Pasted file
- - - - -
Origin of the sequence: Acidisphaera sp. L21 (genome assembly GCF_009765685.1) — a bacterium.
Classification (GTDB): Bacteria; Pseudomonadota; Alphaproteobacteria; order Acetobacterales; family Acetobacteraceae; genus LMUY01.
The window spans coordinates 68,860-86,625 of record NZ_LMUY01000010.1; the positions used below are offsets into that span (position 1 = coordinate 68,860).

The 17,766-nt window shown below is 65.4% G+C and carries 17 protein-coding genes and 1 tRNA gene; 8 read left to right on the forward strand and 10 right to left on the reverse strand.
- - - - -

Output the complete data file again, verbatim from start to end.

Origin of the sequence: Acidisphaera sp. L21 (genome assembly GCF_009765685.1) — a bacterium.
Classification (GTDB): Bacteria; Pseudomonadota; Alphaproteobacteria; order Acetobacterales; family Acetobacteraceae; genus LMUY01.
The window spans coordinates 68,860-86,625 of record NZ_LMUY01000010.1; the positions used below are offsets into that span (position 1 = coordinate 68,860).

The 17,766-nt window shown below is 65.4% G+C and carries 17 protein-coding genes and 1 tRNA gene; 8 read left to right on the forward strand and 10 right to left on the reverse strand.